OSCARS 2018: Best Foreign Language Film

For this category, I decided to go “rogue” and select works that may not have been officially submitted by their country’s producers guilds for the simple reason that there simply were better and more compelling works that got left out in the cold. And in other cases, I wanted to make a conscious effort to break free of the European bias that informed certain other works (yes, I’m talking about YOU, Sweden — just because your entrant got much love at Cannes don’t necessarily make it a done deal on this ballot). With that, let’s go…


BIRDSHOT (Philippines) Directed by Mikhail Red
A teenage daughter of the steward of a wildlife sanctuary finds herself in a world of trouble when she deliberately kills an endangered Philippine eagle in this sophomore feature effort from Mikhail Red, the latest in a long family line of indie Filipino filmmakers that includes his father, world-renowned Raymond Red. Equal parts police procedural and coming-of-age story, BIRDSHOT may not be as “busy” and self-conscious about itself than other Academy Award submissions, but it succeeds on the strength of its assured storytelling and visual accomplishment, and confirms the talents of director Red as someone we’ll have to pay close attention to.


BY THE TIME IT GETS DARK (Thailand) Directed by Anocha Suwichakornpong
This rumination of the legacy of the brutal 1976 Thammasat University student massacre offers a rigorously-told story of memory, relived and repressed experiences, and ever-shifting narratives. Anocha Suwichakornpong, an alumnus of the Columbia University graduate film production program, has put her filmmaking into the telling of stories from a formalistically demanding viewpoint. BY THE TIME IT GETS DARK might not be for everybody, but for the Academy voter open-minded enough to recognize the possibilities of innovative filmmaking, then this film deserves to be afforded the chance to make its case.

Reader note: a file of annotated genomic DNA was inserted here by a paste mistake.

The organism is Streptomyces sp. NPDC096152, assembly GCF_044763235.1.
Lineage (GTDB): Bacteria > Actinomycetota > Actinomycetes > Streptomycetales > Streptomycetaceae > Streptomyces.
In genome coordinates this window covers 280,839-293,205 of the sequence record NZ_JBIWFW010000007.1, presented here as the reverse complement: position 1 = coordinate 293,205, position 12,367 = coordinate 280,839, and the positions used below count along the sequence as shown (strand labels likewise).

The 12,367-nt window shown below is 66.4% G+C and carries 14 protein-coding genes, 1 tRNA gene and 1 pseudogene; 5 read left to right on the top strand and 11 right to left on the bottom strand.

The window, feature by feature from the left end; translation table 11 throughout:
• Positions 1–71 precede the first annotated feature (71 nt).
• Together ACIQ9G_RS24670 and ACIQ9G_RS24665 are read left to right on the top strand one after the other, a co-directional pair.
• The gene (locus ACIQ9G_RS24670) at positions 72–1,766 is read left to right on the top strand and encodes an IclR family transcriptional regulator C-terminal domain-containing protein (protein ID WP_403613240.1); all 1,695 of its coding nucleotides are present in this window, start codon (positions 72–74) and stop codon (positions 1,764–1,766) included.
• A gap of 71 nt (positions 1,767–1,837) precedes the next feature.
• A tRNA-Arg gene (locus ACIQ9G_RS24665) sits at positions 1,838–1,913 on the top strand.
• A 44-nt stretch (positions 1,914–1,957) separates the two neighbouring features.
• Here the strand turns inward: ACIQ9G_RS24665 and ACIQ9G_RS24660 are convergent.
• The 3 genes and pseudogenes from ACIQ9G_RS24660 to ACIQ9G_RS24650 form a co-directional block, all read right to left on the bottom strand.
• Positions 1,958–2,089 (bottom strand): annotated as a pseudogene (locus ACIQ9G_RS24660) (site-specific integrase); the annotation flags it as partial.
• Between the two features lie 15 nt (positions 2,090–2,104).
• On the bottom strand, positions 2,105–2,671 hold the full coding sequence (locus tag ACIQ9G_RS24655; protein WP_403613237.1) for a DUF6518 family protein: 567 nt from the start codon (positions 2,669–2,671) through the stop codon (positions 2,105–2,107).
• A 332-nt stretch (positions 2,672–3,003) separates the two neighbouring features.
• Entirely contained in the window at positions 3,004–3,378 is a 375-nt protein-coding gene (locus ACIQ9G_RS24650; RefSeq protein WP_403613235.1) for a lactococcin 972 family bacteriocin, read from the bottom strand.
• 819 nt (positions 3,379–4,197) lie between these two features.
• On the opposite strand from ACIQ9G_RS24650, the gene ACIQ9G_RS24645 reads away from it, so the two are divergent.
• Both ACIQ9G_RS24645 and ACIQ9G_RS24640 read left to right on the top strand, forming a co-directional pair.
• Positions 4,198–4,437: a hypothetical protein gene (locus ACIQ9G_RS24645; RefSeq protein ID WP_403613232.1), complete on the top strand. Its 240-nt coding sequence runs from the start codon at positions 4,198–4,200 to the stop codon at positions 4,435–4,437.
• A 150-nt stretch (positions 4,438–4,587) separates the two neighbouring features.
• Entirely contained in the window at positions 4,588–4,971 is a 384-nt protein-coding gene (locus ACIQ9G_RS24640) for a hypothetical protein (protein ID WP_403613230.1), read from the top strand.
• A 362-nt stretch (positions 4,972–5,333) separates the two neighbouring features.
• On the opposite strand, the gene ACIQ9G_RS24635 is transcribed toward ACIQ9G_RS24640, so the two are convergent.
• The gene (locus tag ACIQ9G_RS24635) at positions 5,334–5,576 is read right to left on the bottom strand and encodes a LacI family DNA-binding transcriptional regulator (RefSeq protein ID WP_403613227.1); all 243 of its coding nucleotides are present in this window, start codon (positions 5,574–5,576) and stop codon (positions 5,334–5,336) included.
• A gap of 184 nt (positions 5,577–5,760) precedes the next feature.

A FANTASTIC WOMAN (Chile) Directed by Sebastián Lelio
Marina, a trans woman, struggles to locate her sense of “fierceness” when just about all aspects of her life come crashing down in the wake of her lover Orlando’s sudden and wholly unexpected death — Orlando’s family ostracized her and forbids Marina from attending the funeral, the police suspect foul play, the doctor doesn’t trust her intentions, and even Orlando’s son threatens to throw marina out of the flat she shared with Orlando. Director Sebastián Lelio handles this chain of dramas with an assured, sensitive directorial hand, resulting in an understated yet rousing work.


IN THE FADE (Germany) Directed by Fatih Akin
Katja (German American actress Diane Kruger) becomes unhinged after neo-Nazis kills both her husband and 6-year old son in a bomb attack in this curiously detached and unsentimental offering by German-Turkish director Fatih Akin. Artfully constructed and acted, IN THE FADE squarely belongs to actress Kruger, who transends both her cosmetics spokesperson personae and her past roles in such Hollywood fare as NATIONAL TREASURE and INGLORIOUS BASTERDS to deliver a role that slowly but methodically ratchets up in both desperation and intensity.


TOM OF FINLAND (Finland) – Directed by Dome Karukoski
Emotionally tortured WWII hero Touko Laaksonen finds a form of refuge in his art in Dome Karukoski’s take on the true story behind one of pop culture’s most enduring icons — Tom of Finland, the embodiment of hyper-masculine homoerotic male portraiture. Other reviews such as those found in Variety and the New York Times may have found director Karukoski’s approach a bit too cool and restrained, but why does every LGBT film have to let their freak flags fly? Because others say so? TOM OF FINLAND isn’t afraid to just let us enjoy the art, and for us to appreciate and identify with the hurtful places from which this art was inspired.


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